Using this approach, you get the same results as above. The key point to consider is which method is easier to understand in your unique situation. Sometimes it is easier to get your data in a row oriented approach and others in a column oriented. Knowing the options will help make your code simpler and easier to understand for your particular need.

Most of you will notice that the order of the columns looks wrong. The issue is that the standard python dictionary does not preserve the order of its keys. If you want to control column order then there are two options.

First, you can manually re-order the columns:

df = df[['account', 'Jan', 'Feb', 'Mar']]

Alternatively you could create your dictionary using python’s OrderedDict .

sales = OrderedDict([ ('account', ['Jones LLC', 'Alpha Co', 'Blue Inc']),
          ('Jan', [150, 200, 50]),
          ('Feb',  [200, 210, 90]),
          ('Mar', [140, 215, 95]) ] )
df = pd.DataFrame.from_dict(sales)

Both of these approaches will give you the results in the order you would likely expect.

account Jan Feb Mar
0 Jones LLC 150 200 140
1 Alpha Co 200 210 215
2 Blue Inc 50 90 95

For reasons I outline below, I tend to specifically re-order my columns vs. using an OrderedDict but it is always good to understand the options.

Lists

The other option for creating your DataFrames from python is to include the data in a list structure.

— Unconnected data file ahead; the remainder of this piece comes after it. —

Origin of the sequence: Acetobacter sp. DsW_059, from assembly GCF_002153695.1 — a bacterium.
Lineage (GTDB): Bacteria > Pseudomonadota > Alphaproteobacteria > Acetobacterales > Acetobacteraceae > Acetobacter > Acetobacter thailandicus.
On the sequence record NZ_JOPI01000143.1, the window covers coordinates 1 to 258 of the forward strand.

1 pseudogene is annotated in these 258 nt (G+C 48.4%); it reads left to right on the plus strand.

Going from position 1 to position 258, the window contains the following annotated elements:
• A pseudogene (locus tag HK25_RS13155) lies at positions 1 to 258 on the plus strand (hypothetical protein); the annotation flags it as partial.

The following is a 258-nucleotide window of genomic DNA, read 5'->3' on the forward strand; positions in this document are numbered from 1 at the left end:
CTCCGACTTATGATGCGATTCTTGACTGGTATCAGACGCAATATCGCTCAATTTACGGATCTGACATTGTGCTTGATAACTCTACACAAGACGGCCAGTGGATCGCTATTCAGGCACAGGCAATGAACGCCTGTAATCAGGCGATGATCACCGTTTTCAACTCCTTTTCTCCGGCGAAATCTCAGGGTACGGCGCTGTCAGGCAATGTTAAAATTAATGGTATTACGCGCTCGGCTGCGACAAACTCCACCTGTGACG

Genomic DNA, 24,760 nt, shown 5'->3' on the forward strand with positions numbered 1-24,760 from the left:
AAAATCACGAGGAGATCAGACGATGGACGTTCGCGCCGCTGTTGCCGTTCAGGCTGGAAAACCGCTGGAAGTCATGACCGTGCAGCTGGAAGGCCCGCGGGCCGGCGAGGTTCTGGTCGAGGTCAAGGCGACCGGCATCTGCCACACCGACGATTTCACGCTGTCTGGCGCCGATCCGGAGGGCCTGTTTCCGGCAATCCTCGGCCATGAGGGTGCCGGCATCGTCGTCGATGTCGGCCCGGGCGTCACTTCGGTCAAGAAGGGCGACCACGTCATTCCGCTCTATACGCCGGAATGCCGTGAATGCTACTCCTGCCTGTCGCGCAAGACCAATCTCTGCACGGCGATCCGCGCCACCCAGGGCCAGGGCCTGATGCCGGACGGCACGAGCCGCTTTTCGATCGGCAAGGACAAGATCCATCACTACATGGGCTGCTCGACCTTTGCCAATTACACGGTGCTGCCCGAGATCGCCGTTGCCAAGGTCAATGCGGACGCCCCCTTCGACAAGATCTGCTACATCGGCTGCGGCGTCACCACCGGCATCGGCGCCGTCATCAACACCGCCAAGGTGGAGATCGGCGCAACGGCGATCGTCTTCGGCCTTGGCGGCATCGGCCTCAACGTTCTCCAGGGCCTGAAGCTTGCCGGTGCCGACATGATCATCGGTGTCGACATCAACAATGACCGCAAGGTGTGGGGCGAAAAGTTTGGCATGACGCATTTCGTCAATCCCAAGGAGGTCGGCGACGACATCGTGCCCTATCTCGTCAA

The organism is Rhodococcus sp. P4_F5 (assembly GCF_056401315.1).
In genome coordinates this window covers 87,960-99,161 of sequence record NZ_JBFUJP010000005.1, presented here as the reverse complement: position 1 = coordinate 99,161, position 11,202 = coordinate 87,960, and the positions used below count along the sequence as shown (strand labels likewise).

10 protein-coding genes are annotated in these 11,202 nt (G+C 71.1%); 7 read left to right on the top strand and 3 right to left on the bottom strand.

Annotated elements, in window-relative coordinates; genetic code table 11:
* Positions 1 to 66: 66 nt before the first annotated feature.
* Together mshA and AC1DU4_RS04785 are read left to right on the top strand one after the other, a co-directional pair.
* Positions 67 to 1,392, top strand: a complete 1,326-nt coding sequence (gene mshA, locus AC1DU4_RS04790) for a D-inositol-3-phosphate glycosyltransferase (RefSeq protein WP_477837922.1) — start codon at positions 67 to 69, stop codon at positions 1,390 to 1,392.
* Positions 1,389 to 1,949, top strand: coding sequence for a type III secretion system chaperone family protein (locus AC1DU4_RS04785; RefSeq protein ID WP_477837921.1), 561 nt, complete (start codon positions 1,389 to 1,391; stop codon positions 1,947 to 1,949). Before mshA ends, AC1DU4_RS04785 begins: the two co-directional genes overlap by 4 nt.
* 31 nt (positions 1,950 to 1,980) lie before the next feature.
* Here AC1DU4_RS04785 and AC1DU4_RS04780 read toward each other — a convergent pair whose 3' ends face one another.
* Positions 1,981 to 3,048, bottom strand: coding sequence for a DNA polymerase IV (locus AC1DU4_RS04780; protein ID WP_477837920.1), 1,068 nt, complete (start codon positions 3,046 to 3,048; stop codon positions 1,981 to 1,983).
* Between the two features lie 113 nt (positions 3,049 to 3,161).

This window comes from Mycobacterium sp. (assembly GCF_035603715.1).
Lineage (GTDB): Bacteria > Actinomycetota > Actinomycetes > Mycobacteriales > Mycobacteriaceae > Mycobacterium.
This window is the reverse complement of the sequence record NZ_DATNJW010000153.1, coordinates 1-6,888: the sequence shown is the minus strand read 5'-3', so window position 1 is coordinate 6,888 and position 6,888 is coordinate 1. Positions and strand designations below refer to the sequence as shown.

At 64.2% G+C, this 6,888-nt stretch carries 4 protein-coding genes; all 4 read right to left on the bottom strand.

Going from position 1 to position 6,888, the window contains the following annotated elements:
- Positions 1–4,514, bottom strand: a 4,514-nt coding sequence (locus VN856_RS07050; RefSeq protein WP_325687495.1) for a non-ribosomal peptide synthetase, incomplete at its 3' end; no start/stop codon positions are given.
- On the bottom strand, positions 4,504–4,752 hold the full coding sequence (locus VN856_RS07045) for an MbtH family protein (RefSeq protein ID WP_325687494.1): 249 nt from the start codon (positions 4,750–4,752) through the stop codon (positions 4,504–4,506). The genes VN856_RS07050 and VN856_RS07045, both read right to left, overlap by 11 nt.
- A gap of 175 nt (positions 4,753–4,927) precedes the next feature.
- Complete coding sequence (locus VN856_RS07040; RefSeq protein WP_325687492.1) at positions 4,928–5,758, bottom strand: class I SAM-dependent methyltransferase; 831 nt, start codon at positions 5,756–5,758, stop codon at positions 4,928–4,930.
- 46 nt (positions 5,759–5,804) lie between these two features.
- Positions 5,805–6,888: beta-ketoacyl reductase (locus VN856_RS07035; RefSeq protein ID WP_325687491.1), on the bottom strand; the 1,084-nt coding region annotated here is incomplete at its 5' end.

The first approach is to use a row oriented approach using pandas from_records . This approach is similar to the dictionary approach but you need to explicitly call out the column labels.

sales = [('Jones LLC', 150, 200, 50),
         ('Alpha Co', 200, 210, 90),
         ('Blue Inc', 140, 215, 95)]
labels = ['account', 'Jan', 'Feb', 'Mar']
df = pd.DataFrame.from_records(sales, columns=labels)

The second method is the from_items which is column oriented and actually looks similar to the OrderedDict example above.

sales = [('account', ['Jones LLC', 'Alpha Co', 'Blue Inc']),
         ('Jan', [150, 200, 50]),
         ('Feb', [200, 210, 90]),
         ('Mar', [140, 215, 95]),
         ]
df = pd.DataFrame.from_items(sales)

Both of these examples will generate the following DataFrame:

account Jan Feb Mar
0 Jones LLC 150 200 140
1 Alpha Co 200 210 215
2 Blue Inc 50 90 95

Keeping the Options Straight

In order to keep the various options clear in my mind, I put together this simple graphic to show the dictionary vs. list options as well as row vs. column oriented approaches. It’s a 2X2 grid so I hope all the consultants are impressed!

Pandas DataFrame Creation Options

For the sake of simplicity, I am not showing the OrderedDict approach because the from_items approach is probably a more likely real world solution.